Legacy Quarterfinals Roundup

Posted in NEWS on November 2, 2013

By Nate Price

A longtime member of the Pro Tour and Grand Prix coverage staff, Nate Price now works making beautiful words for all of you lovely people as the community manager for organized play. When not covering events, he lords over the @MagicProTour Twitter account, ruling with an iron fist.

Richard Nguyen (RUG Delver) vs. Micah Greenbaum (Death and Taxes)

Nguyen's Delver deck came out strong against Greenbaum's Death and Taxes deck, getting an early Delver of Secrets into play and transforming it. He was also able to stifle (but not Stifle) Greenbaum's early development with a Wasteland that killed a Karakas, stranding Greenbaum on one land.

"That Wasteland was pretty good," Nguyen said after the game. Greenbaum had an Æther Vial that he was able to get into play, but it was far too slow to keep up, especially when Nguyen added a 4/5 Tarmogoyf to his side. Two turns later, and Greenbaum packed his cards in.

Richard Nguyen vs. Micah Greenbaum


In the second game, Nguyen desperately tried to avoid Greenbaum's Crackdown. Yes, you read that right. Against Nguyen's Delver deck, Crackdown would effectively keep all of his creatures tapped down, alleviating a great deal of pressure. If, that is, they ever reached three power. Nguyen tried to dodge hitting threshold and failed to reveal a card for his Delver to transform it in an effort to keep his offense alive.

In the final game of this match, things went incredibly well for Greenbaum, but only after they had gone incredibly poorly. After getting his Æther Vial countered with Force of Will and his KarakasWastelanded, stranding him on one mana, Greenbaum was able to rally, drawing the cards he needed to not only get himself back into the game, but prevent Nguyen from winning. It took drawing the perfect set of cards, including a Swords to Plowshares for an Insectile Aberration, as well as Nguyen being unable to get his Nimble Mongoose into threshold. Eventually, Greenbaum found a Stoneforge Mystic and a Batterskull, eking out a very close game to take the match.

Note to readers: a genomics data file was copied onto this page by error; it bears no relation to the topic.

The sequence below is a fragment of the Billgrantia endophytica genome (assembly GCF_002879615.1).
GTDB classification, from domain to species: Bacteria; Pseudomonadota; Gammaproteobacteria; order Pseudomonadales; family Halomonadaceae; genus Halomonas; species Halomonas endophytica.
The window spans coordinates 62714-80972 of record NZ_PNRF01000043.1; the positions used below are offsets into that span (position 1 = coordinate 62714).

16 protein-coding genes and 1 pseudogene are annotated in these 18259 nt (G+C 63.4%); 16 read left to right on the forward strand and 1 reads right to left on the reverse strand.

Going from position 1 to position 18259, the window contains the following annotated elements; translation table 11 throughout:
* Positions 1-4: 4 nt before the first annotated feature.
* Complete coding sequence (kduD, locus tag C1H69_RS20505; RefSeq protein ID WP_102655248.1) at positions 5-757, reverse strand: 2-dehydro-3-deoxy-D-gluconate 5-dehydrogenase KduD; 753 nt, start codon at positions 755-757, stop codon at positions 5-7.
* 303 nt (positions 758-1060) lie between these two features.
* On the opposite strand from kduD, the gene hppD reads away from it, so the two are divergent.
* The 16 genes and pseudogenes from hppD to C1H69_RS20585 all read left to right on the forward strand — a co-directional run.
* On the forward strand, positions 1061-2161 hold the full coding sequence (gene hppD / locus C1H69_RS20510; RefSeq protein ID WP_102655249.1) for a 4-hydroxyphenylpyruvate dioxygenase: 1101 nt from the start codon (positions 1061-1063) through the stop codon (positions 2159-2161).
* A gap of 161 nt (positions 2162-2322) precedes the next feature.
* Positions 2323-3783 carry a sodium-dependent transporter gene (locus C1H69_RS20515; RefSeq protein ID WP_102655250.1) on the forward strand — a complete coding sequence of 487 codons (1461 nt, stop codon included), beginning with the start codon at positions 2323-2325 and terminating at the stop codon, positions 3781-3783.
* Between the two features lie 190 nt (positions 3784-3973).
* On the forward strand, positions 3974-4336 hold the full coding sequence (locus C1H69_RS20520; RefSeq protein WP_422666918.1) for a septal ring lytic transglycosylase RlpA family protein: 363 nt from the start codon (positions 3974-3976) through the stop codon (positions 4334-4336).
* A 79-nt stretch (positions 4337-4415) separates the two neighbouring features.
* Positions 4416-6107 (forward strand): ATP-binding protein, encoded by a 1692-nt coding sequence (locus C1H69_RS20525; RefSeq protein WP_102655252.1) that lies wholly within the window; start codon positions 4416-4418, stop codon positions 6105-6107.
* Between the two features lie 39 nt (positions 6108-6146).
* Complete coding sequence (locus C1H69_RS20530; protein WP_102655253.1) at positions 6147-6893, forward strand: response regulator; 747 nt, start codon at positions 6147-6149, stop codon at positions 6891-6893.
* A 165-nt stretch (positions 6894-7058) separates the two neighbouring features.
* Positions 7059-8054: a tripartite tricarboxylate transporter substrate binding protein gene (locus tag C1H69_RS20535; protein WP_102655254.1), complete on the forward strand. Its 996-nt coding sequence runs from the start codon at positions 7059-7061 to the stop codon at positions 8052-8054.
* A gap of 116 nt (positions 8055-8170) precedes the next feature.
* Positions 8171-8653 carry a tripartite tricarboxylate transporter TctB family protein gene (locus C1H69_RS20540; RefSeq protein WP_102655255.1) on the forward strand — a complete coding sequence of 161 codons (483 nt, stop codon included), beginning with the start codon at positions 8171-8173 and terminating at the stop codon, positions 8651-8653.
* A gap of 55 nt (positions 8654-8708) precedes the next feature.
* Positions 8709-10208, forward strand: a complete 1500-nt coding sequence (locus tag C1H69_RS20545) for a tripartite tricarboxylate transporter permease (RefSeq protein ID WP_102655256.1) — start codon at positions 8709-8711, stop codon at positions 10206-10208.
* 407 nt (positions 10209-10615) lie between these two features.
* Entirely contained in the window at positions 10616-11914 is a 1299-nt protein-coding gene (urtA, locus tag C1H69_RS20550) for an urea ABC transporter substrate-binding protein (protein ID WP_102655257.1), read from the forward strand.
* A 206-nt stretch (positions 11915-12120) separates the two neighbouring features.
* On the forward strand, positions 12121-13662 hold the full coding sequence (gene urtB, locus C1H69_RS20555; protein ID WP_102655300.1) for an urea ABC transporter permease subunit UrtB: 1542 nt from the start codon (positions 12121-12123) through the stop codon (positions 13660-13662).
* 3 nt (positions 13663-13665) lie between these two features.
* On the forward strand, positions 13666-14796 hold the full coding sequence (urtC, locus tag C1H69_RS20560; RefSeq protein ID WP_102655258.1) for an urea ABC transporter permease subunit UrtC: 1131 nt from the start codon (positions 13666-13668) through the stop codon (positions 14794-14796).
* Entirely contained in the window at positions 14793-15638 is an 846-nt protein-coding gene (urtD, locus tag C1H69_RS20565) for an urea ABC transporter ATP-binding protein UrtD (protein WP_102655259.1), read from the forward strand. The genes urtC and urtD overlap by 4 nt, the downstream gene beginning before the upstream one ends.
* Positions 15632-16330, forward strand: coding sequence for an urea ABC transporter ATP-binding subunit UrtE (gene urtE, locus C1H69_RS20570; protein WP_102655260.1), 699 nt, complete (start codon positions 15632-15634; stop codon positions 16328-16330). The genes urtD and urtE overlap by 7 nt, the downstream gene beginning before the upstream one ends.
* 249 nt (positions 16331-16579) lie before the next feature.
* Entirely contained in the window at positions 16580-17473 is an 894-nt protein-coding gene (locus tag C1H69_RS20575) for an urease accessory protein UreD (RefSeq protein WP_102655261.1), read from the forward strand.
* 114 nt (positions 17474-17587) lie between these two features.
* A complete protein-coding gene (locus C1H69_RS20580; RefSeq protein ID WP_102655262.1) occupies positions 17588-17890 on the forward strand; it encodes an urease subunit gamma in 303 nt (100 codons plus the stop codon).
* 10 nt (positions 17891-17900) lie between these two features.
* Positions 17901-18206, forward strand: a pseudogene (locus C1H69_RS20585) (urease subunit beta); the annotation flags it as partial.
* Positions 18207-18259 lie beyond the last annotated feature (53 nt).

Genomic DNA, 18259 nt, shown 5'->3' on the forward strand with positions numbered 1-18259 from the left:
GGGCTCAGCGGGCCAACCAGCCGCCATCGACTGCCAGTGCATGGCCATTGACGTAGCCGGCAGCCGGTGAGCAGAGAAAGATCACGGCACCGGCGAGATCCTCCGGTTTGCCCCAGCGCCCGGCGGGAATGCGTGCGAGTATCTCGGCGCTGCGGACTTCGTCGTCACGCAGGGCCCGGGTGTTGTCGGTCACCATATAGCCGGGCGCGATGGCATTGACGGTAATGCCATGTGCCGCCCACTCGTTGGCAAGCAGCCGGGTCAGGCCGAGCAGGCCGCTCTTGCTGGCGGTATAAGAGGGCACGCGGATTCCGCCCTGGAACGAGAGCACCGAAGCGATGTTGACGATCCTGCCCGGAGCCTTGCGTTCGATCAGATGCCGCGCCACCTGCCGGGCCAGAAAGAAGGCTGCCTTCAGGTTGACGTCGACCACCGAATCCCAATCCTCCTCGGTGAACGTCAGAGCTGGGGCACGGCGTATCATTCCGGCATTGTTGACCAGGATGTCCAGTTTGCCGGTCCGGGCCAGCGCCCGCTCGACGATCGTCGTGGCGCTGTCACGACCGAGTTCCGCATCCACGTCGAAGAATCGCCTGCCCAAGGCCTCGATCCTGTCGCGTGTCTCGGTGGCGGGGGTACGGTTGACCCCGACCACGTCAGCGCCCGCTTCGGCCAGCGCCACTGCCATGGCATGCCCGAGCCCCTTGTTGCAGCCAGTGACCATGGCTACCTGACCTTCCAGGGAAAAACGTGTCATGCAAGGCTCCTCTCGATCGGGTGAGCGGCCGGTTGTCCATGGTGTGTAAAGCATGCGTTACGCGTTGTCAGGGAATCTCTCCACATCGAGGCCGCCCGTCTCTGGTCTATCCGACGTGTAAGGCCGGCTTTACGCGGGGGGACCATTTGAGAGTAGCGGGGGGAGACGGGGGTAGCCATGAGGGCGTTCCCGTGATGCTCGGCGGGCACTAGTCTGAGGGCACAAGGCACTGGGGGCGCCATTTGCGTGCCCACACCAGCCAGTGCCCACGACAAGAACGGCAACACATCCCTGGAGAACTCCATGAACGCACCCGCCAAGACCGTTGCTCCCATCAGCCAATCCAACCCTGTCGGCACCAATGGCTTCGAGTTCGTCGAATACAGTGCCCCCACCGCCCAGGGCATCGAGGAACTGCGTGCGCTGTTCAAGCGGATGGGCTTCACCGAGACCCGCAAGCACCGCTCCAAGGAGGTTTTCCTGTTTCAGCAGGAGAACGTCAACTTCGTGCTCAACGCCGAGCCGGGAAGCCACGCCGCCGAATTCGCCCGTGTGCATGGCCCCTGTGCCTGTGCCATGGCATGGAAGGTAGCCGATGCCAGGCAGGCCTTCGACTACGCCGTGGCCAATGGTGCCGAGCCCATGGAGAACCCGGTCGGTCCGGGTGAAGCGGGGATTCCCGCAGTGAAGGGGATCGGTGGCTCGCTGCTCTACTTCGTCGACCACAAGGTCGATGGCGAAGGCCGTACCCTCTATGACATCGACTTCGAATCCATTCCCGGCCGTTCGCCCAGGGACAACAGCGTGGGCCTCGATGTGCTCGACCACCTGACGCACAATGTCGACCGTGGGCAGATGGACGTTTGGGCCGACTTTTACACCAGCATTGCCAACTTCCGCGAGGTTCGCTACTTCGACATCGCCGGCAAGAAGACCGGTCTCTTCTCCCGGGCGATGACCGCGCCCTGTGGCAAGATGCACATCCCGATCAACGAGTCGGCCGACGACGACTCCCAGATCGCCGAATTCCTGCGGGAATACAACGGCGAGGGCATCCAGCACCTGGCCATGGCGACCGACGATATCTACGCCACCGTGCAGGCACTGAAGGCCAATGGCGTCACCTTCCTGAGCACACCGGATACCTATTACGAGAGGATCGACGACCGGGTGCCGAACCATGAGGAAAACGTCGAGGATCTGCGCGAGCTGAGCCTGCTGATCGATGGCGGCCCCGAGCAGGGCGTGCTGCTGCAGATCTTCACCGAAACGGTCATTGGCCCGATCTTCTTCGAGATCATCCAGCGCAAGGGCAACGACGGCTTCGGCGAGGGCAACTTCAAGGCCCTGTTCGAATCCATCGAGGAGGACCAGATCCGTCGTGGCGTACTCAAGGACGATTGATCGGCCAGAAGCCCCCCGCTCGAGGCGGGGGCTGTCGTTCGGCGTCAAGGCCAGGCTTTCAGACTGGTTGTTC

Osyp Lebedowicz (UR Delver) vs. Brad Jarman (RUG Delver)

Lebedowicz thought he had the advantage in this matchup, as his mana is much better than that of Jarman's RUG Delver deck. While that may be the case, it was Lebedowicz's aggression that carried the day in the first game, quickly overrunning Jarman with creatures.

Brad Jarman vs. Osyp Lebedowicz


The second game featured a bizarre moment where Lebedowicz accidentally played a second land at one point. Things were very confusing between multiple Dazes from both players, but it was all fortunately caught on camera. These days are long, and it is easy to make mistakes at the end of them, and the judges were willing and able to rewind the clock to before that point and progress from there. Rather than take that, however, Lebedowicz chose to concede the game, admitting that he shouldn't be allowed to win this game if he had made such a big mistake. That wonderful display of sportsmanship sent things to a tense Game 3.

With everything in the balance, Lebedowicz managed to get the aggressive start he needed to put himself in the driver's seat. Holding a Lightning Bolt at the end of the game, Lebedowicz played it safe rather than go for the throat, giving Jarman an extra turn to draw out, but it didn't end up mattering in the end, as Lebedowicz was able to hold on and burn Jarman out.

Matt Tocco (Ad Nauseam Tendrils) vs. Greg Price (Legacy MUD)